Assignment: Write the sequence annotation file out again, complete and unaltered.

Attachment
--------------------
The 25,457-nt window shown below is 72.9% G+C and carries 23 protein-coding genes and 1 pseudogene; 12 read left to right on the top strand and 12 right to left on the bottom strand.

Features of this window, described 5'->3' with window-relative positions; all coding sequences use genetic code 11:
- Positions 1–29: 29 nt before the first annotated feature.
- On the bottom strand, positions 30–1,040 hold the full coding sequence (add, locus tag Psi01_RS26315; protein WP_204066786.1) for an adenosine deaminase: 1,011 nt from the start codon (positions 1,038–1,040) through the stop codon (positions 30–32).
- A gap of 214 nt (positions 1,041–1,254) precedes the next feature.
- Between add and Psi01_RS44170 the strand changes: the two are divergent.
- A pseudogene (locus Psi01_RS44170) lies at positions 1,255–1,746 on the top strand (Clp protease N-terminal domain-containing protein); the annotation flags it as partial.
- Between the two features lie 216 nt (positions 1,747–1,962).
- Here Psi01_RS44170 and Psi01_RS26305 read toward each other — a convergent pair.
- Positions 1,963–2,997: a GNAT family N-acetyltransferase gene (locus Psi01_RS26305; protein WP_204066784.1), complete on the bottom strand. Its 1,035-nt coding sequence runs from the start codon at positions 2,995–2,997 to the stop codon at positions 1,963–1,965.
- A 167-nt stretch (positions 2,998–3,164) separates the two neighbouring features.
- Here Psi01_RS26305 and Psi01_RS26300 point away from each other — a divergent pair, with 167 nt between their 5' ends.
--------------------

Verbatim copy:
The 25,457-nt window shown below is 72.9% G+C and carries 23 protein-coding genes and 1 pseudogene; 12 read left to right on the top strand and 12 right to left on the bottom strand.

Features of this window, described 5'->3' with window-relative positions; all coding sequences use genetic code 11:
- Positions 1–29: 29 nt before the first annotated feature.
- On the bottom strand, positions 30–1,040 hold the full coding sequence (add, locus tag Psi01_RS26315; protein WP_204066786.1) for an adenosine deaminase: 1,011 nt from the start codon (positions 1,038–1,040) through the stop codon (positions 30–32).
- A gap of 214 nt (positions 1,041–1,254) precedes the next feature.
- Between add and Psi01_RS44170 the strand changes: the two are divergent.
- A pseudogene (locus Psi01_RS44170) lies at positions 1,255–1,746 on the top strand (Clp protease N-terminal domain-containing protein); the annotation flags it as partial.
- Between the two features lie 216 nt (positions 1,747–1,962).
- Here Psi01_RS44170 and Psi01_RS26305 read toward each other — a convergent pair.
- Positions 1,963–2,997: a GNAT family N-acetyltransferase gene (locus Psi01_RS26305; protein WP_204066784.1), complete on the bottom strand. Its 1,035-nt coding sequence runs from the start codon at positions 2,995–2,997 to the stop codon at positions 1,963–1,965.
- A 167-nt stretch (positions 2,998–3,164) separates the two neighbouring features.
- Here Psi01_RS26305 and Psi01_RS26300 point away from each other — a divergent pair, with 167 nt between their 5' ends.